Shelter remains the biggest and most urgent priority in Haiti, two months after it was struck by a catastrophic earthquake, Secretary-General Ban Ki-moon said yesterday as he visited the country for the second time since the disaster and stressed that the world has not forgotten its people’s plight.
Mr. Ban met with President René Préval and Prime Minister Jean-Max Bellerive and toured a camp that is home to tens of thousands of internally displaced persons (IDPs) on a one-day visit to the Caribbean country ahead of the international donors’ conference for Haiti that will be held at United Nations Headquarters in New York on 31 March.
The Secretary-General told journalists in Port-au-Prince, the capital, that the situation in Haiti, where the transition from emergency relief to early recovery and reconstruction has begun, remains extremely difficult.
Estimates vary but as many as 230,000 Haitians may have been killed in the quake that struck on 12 January and much of Port-au-Prince and nearby towns was levelled. Around 1.3 million people remain homeless.
“We have made great progress” in providing emergency supplies of food and water, Mr. Ban said, while the UN cash-for-work scheme has employed 85,000 people so far to clear debrief and distribute aid and both the UN peacekeeping mission (MINUSTAH) and the Haitian National Police (HNP) have managed to maintain security.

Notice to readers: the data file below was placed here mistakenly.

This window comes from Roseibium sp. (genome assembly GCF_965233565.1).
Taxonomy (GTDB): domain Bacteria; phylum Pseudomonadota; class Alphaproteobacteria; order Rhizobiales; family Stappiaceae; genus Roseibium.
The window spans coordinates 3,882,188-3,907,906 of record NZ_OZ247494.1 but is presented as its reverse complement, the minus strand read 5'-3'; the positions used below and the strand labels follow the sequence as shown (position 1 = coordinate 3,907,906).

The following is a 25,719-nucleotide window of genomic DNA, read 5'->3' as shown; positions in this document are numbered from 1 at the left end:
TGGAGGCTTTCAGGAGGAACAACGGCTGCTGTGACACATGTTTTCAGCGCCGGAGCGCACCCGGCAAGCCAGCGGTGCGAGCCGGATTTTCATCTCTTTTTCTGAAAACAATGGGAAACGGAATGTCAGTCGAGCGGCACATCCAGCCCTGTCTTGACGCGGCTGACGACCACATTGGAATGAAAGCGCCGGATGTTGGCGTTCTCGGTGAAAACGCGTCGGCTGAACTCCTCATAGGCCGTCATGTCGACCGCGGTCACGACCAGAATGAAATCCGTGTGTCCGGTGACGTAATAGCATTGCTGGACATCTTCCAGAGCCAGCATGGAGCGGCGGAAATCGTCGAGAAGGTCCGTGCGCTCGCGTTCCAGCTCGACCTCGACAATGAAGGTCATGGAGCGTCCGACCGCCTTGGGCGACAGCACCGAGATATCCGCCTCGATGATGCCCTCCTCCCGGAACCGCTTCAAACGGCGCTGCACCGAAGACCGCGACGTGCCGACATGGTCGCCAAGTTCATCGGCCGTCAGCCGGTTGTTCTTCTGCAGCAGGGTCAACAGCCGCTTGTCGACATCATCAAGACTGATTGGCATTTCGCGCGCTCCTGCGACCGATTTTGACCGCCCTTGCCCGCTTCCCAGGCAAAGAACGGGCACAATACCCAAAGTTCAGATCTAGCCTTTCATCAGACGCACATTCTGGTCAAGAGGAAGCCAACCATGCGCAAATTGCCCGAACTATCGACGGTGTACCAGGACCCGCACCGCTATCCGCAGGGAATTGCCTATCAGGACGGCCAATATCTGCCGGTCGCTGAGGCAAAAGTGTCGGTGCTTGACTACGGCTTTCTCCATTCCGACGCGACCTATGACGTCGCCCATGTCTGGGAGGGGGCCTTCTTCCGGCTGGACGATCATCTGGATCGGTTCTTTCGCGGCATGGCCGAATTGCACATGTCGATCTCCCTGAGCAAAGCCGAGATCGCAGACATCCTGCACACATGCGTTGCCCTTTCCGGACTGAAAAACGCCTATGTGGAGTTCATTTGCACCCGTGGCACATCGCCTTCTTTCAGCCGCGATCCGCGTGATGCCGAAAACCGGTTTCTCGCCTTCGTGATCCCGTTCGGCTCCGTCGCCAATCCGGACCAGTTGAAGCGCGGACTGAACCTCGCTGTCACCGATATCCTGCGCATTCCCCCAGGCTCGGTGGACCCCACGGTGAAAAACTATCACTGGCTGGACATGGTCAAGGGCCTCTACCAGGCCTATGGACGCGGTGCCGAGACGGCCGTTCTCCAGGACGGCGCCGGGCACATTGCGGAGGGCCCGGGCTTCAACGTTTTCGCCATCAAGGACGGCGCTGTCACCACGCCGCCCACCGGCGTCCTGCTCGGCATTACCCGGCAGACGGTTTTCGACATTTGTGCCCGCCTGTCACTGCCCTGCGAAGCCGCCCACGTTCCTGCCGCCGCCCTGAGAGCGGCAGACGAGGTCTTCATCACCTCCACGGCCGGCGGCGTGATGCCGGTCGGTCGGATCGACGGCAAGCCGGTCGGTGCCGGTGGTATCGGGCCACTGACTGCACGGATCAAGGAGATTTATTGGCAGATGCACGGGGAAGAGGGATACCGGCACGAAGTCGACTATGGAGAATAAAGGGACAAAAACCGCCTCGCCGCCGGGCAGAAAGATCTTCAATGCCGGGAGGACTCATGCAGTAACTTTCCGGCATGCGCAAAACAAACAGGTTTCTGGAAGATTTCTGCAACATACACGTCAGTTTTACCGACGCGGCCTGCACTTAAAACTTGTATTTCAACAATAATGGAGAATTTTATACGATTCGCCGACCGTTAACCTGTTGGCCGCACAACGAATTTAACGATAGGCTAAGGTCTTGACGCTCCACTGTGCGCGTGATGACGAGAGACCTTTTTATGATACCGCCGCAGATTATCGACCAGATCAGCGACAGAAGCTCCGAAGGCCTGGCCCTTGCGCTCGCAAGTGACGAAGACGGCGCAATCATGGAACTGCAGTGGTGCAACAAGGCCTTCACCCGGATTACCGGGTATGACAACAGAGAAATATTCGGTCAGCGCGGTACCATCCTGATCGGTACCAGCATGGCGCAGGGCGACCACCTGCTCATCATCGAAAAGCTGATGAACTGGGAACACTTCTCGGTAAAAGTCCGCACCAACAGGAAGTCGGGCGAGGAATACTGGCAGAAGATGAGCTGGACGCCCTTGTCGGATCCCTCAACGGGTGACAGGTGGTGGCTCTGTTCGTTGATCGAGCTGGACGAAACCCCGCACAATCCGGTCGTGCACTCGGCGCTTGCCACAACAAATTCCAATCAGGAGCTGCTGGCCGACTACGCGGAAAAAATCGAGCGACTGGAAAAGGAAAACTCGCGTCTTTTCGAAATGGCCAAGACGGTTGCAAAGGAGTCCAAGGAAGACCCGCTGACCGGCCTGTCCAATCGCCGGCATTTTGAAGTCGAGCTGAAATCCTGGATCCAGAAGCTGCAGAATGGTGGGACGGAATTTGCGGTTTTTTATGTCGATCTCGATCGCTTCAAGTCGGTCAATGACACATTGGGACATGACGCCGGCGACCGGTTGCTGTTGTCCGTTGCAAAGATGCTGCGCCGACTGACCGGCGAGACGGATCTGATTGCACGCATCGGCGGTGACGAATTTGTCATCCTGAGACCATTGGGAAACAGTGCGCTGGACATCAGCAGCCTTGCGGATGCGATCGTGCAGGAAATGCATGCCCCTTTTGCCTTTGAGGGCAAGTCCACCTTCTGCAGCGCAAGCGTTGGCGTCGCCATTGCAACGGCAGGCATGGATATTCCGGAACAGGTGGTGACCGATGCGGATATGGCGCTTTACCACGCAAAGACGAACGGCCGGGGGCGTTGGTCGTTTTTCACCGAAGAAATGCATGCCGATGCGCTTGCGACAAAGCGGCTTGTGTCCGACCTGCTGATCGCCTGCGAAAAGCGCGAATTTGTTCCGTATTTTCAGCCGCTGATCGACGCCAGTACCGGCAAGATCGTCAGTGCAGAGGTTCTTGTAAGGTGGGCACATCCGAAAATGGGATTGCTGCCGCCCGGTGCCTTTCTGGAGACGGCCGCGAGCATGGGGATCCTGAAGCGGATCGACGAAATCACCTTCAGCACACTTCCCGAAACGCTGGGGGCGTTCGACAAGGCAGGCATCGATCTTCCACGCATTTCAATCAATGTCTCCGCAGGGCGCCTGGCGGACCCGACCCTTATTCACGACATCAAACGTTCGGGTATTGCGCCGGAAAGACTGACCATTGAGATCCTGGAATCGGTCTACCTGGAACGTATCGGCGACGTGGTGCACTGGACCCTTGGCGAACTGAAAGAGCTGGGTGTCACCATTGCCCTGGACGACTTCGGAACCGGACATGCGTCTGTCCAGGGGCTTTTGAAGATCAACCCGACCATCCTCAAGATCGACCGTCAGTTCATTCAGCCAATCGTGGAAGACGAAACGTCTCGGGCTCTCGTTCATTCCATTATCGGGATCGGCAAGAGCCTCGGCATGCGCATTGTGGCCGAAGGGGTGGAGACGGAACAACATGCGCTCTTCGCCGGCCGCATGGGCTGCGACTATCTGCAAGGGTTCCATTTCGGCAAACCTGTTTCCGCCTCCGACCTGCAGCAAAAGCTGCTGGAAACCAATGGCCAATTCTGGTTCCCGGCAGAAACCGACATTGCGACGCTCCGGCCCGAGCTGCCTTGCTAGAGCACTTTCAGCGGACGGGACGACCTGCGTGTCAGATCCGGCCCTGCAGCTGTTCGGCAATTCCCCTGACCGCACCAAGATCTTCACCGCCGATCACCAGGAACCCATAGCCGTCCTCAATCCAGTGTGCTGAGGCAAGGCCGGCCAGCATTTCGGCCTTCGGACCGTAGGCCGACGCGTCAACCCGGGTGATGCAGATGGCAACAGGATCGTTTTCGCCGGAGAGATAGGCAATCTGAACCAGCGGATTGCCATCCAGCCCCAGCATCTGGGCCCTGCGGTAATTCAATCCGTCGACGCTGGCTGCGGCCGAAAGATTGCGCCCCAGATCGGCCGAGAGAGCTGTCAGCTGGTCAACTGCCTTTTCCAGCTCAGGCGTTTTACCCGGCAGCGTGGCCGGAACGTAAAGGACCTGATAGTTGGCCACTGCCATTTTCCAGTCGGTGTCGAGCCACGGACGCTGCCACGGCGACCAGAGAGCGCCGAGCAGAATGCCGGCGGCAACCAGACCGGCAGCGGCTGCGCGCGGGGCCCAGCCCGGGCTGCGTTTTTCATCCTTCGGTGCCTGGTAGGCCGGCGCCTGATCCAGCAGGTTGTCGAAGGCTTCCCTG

But he warned that the upcoming rainy season, following by the scheduled start of hurricane season in June, means humanitarian workers face a race to house the large numbers of homeless.
“The most urgent challenge right now is shelter, shelter, shelter – coupled with sanitation. At this moment we have supplied tents and tarpaulins to approximately 60 per cent of the 1.3 million people in need. We aim to reach everyone by the end of April.”
Mr. Ban said Haiti also faces urgent funds for schools, roads, port, power and other forms of infrastructure, and he hopes the international community will continue to respond generously when the donors’ conference is held in New York.
“For the foreseeable future, the government will need international assistance simply to cover its payroll – teachers, police, doctors and nurses, civil servants and basic services.”
The flash appeal from the UN and its aid partners, revised to $1.4 billion, is so far only 49 percent funded, Mr. Ban noted.
“I assured President Préval and his ministers that I will continue my best personal efforts to fulfil the remainder, particularly for such under-funded programmes as early recovery and agriculture?
“I know that the international community can, and will, provide the resources necessary for an effective effort, well-coordinated and properly supported, to help and the Haitians to rise and to construct a better future.”
During his visit today Mr. Ban stressed that his message to Haitians was one of hope and solidarity.
“Even if time passes, the world has not forgotten. The world is always at their side.”